Trending in Taiwan Today

Trending in Taiwan Today
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The biggest stories from around Taiwan today.

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Identity of undefeatable Go player revealed
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Photo Credit: AP / 達志影像

The artificial intelligence (AI) “Master” who defeated the world's top Go players and won 60 consecutive matches online over the last few days identified itself on Jan. 4 as Taiwanese AlphaGo developer Aja Huang (黃士傑), CNA reports. AlphaGo is an AI system designed by Google’s DeepMind team, which came to fame after beating world’s second best Go professional Korean Lee Se-dol in March, 2016. Huang then registered AlphaGo under the names Master(P) and Magister(P) on online Go servers and has defeated a long list of top Go players including China’s Ke Jie (柯潔), the world’s top-ranked Go player, in online matches. DeepMind founder Demis Hassabis, from the U.K., later confirmed on Twitter that Master is the new version of AlphaGo under “unofficial testing.” Aja Huang has also confirmed the revelation on Facebook, saying that the team is “looking forward to playing official, full-length games later this year in collaboration with Go organizations and experts.” AlphaGo current ranks second in the international Go ratings.

Read more: The Taiwan Brain Behind AlphaGo: Aja Huang

Chinese aircraft carrier may cruise past Taiwan during Tsai’s Central America visit
蔡英文 國防 軍事
Photo Credit: AP/達志影像

A Ministry of National Defense (MND) official yesterday reportedly said on condition of anonymity that Chinese officials might send its first aircraft carrier, Liaoning, to cruise the Taiwan Strait during President Tsai Ing-wen’s (蔡英文) nine-day visit to Central America, scheduled to begin on Saturday, Taipei Times reports.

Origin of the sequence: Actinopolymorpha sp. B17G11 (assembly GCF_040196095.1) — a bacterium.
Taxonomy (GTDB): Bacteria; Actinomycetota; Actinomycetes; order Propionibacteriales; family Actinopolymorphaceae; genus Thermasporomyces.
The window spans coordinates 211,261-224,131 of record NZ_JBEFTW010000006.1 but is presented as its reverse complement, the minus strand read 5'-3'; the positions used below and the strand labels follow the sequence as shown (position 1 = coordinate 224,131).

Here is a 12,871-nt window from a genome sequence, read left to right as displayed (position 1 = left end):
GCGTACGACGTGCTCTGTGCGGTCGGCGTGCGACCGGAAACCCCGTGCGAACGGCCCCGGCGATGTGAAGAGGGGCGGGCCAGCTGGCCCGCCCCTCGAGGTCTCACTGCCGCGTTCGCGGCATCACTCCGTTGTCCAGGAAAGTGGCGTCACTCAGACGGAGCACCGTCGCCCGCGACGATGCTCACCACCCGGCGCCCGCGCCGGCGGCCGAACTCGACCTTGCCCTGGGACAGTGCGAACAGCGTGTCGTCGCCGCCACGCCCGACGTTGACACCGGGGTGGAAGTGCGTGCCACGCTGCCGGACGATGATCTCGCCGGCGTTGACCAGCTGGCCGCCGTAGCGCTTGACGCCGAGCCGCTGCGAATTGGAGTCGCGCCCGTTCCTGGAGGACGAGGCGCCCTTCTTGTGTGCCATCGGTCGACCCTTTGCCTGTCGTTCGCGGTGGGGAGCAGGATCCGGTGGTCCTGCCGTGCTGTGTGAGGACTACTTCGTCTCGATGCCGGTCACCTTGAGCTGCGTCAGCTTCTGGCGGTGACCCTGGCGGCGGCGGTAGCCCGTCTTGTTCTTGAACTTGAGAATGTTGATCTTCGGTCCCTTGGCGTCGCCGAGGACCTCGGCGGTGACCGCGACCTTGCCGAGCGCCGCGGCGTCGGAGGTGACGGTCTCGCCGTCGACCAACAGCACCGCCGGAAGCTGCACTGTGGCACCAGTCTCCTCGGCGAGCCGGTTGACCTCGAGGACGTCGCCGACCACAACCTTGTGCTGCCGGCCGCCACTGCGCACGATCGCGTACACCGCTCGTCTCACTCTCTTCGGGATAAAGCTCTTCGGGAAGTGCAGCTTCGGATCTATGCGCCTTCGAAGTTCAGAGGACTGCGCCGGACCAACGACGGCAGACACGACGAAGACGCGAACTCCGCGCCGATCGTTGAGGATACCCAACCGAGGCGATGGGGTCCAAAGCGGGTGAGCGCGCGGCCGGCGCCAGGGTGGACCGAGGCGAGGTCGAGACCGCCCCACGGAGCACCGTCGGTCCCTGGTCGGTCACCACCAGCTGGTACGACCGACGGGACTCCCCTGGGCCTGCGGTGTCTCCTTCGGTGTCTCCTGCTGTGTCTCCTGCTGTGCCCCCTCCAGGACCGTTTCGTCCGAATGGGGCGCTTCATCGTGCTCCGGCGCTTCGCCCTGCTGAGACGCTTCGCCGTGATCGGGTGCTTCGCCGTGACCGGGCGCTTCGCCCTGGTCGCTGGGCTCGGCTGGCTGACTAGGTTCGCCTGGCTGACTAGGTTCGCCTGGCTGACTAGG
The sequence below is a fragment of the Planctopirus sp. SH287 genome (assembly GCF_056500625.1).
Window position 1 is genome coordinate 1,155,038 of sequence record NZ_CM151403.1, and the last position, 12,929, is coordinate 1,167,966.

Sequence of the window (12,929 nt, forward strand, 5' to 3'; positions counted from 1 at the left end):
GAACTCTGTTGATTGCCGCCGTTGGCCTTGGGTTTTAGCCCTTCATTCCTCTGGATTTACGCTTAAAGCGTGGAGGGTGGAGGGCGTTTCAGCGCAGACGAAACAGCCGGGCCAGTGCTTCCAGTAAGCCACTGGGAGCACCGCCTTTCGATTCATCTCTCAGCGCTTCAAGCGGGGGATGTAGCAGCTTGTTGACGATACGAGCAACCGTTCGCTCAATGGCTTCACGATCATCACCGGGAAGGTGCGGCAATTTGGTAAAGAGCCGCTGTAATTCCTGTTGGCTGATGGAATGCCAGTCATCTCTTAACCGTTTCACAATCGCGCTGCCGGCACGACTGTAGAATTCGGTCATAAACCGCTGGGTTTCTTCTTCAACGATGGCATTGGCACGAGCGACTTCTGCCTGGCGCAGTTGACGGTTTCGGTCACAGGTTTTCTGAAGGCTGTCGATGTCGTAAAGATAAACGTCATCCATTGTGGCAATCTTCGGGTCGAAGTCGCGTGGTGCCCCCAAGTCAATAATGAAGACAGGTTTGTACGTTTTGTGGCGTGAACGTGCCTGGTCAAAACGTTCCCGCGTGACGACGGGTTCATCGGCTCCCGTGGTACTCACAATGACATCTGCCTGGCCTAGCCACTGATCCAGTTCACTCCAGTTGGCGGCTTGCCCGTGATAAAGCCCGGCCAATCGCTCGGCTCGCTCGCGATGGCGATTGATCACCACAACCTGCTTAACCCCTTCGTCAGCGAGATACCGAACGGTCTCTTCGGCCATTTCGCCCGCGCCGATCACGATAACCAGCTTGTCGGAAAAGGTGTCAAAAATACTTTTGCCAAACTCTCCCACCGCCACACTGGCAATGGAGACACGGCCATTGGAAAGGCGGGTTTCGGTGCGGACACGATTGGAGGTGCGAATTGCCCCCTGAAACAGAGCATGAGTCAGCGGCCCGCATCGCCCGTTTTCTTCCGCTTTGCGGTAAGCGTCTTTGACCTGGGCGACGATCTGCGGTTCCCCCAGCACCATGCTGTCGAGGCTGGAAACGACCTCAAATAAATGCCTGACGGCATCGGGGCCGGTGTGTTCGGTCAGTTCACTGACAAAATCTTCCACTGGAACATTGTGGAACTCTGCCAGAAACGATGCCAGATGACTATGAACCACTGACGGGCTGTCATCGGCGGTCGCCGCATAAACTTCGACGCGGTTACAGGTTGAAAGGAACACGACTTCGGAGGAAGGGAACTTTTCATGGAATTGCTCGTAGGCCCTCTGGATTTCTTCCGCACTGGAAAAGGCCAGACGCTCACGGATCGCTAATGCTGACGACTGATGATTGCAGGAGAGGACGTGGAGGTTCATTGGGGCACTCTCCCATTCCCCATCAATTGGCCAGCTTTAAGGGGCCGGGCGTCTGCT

The Chinese aircraft carrier sailed through waters east of Taiwan along with escorts late last month, following several training missions conducted by the Chinese military around Taiwanese airspace over the past few months, causing regional tensions to flare. Liaoning is currently conducting maritime exercises in the South China Sea, but it could engage in a show-of-force operation along the Taiwan Strait median line on its return voyage to China, the paper reports the MND official as saying. The official added that the military is closely monitoring the movement of the Chinese carrier group and if Liaoning approaches the Taiwan Strait, the armed forces will begin patrolling appropriate sea and air zones with maritime patrol aircraft, fighters and warships, and put ground-based missile batteries on alert.

Read more: PLA 2.0: China's Military Intelligence Plays Catch-Up
Read more: PLA 2.0: China's Military Intelligence Upgrade

Former President Ma to be charged in wiretapping case: report
Ma Ying-jeou 馬英九
Photo Credit: Reuters/達志影像

Prosecutors are to formally charge former Taiwan President Ma Ying-jeou (馬英九) in a wiretapping case involving former prosecutor-general Huang Shih-ming (黃世銘) before the end of the month, according to a Chinese-language media, Taipei Times reports.